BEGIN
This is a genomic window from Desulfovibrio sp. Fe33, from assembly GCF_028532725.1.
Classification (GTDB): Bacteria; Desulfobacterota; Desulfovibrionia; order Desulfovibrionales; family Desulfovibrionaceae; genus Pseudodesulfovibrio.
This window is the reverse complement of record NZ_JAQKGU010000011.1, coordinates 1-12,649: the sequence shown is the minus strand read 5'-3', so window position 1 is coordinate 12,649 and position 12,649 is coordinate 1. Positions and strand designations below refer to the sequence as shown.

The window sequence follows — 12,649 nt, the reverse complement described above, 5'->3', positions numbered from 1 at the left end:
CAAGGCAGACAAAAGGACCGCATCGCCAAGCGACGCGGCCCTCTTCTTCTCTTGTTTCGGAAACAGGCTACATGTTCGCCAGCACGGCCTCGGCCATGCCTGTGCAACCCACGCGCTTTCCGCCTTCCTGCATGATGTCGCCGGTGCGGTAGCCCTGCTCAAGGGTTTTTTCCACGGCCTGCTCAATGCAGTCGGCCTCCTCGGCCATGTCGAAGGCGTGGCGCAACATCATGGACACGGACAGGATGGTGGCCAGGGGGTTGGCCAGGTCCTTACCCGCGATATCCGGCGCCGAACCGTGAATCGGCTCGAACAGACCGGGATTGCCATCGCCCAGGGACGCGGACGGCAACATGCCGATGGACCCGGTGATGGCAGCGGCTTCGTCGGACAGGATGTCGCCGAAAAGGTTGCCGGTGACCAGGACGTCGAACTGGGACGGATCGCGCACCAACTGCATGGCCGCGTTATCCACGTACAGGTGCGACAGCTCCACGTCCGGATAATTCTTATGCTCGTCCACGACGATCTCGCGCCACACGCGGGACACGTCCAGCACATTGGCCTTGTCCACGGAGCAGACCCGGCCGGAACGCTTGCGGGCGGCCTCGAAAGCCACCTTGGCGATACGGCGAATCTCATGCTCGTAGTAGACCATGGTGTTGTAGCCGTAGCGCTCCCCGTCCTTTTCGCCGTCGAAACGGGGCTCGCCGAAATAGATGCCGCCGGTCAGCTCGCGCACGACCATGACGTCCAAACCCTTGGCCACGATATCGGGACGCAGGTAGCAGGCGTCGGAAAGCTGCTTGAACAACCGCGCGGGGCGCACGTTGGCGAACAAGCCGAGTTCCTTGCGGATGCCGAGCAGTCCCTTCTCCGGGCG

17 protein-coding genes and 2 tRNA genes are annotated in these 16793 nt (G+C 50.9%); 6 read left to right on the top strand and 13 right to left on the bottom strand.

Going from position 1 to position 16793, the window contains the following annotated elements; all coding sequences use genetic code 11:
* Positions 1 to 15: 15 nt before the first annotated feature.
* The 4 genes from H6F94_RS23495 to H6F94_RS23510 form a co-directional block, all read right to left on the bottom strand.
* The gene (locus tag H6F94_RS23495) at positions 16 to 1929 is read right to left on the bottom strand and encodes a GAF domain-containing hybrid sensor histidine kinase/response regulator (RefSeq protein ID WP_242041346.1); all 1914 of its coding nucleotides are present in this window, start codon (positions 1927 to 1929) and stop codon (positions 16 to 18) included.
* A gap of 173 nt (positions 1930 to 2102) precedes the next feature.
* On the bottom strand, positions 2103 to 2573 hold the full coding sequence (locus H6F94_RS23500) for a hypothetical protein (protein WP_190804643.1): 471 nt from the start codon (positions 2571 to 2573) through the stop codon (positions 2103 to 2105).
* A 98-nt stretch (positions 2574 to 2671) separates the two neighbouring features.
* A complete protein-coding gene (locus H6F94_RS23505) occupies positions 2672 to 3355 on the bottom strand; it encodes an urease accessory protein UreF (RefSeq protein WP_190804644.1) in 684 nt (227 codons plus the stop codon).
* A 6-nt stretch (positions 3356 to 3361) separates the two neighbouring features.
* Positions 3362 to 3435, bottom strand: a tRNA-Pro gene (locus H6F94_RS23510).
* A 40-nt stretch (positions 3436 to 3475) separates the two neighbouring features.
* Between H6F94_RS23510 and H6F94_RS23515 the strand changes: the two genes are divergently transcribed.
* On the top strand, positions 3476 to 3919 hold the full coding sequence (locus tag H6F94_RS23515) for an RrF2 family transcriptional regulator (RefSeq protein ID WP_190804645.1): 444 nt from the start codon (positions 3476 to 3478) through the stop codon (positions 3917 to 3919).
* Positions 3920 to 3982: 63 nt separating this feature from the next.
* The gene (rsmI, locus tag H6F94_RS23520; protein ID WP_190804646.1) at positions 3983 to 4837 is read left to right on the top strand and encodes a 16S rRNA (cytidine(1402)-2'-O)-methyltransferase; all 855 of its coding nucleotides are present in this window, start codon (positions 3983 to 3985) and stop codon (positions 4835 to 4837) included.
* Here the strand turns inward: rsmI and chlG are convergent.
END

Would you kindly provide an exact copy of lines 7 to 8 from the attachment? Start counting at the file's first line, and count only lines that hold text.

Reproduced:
Going from position 1 to position 16793, the window contains the following annotated elements; all coding sequences use genetic code 11:
* Positions 1 to 15: 15 nt before the first annotated feature.